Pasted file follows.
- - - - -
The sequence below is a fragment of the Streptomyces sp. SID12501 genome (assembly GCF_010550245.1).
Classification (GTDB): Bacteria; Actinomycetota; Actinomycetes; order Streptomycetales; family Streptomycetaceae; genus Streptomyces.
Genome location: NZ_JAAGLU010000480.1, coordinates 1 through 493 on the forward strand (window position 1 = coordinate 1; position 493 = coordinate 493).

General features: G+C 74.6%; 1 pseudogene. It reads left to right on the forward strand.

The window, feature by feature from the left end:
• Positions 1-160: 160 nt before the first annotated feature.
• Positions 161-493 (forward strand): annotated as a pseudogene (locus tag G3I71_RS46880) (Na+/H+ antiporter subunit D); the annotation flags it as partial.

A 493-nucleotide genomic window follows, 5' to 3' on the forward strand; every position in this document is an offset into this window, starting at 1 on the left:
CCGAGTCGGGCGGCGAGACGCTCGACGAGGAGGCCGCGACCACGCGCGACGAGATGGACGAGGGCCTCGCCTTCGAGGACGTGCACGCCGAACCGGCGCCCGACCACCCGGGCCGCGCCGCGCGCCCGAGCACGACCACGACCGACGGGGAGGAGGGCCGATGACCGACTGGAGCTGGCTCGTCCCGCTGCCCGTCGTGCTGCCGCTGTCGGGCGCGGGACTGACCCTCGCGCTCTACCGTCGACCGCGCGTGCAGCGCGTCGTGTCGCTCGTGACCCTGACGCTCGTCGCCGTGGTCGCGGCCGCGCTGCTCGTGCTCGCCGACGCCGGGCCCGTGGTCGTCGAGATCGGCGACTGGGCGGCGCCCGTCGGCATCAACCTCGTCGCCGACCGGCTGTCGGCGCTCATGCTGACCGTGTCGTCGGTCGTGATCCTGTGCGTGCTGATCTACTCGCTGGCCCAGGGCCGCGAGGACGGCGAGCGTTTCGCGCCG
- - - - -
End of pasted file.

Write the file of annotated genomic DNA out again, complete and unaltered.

The sequence below is a fragment of the Streptomyces sp. SID12501 genome (assembly GCF_010550245.1).
Classification (GTDB): Bacteria; Actinomycetota; Actinomycetes; order Streptomycetales; family Streptomycetaceae; genus Streptomyces.
Genome location: NZ_JAAGLU010000480.1, coordinates 1 through 493 on the forward strand (window position 1 = coordinate 1; position 493 = coordinate 493).

General features: G+C 74.6%; 1 pseudogene. It reads left to right on the forward strand.

The window, feature by feature from the left end:
• Positions 1-160: 160 nt before the first annotated feature.
• Positions 161-493 (forward strand): annotated as a pseudogene (locus tag G3I71_RS46880) (Na+/H+ antiporter subunit D); the annotation flags it as partial.

A 493-nucleotide genomic window follows, 5' to 3' on the forward strand; every position in this document is an offset into this window, starting at 1 on the left:
CCGAGTCGGGCGGCGAGACGCTCGACGAGGAGGCCGCGACCACGCGCGACGAGATGGACGAGGGCCTCGCCTTCGAGGACGTGCACGCCGAACCGGCGCCCGACCACCCGGGCCGCGCCGCGCGCCCGAGCACGACCACGACCGACGGGGAGGAGGGCCGATGACCGACTGGAGCTGGCTCGTCCCGCTGCCCGTCGTGCTGCCGCTGTCGGGCGCGGGACTGACCCTCGCGCTCTACCGTCGACCGCGCGTGCAGCGCGTCGTGTCGCTCGTGACCCTGACGCTCGTCGCCGTGGTCGCGGCCGCGCTGCTCGTGCTCGCCGACGCCGGGCCCGTGGTCGTCGAGATCGGCGACTGGGCGGCGCCCGTCGGCATCAACCTCGTCGCCGACCGGCTGTCGGCGCTCATGCTGACCGTGTCGTCGGTCGTGATCCTGTGCGTGCTGATCTACTCGCTGGCCCAGGGCCGCGAGGACGGCGAGCGTTTCGCGCCG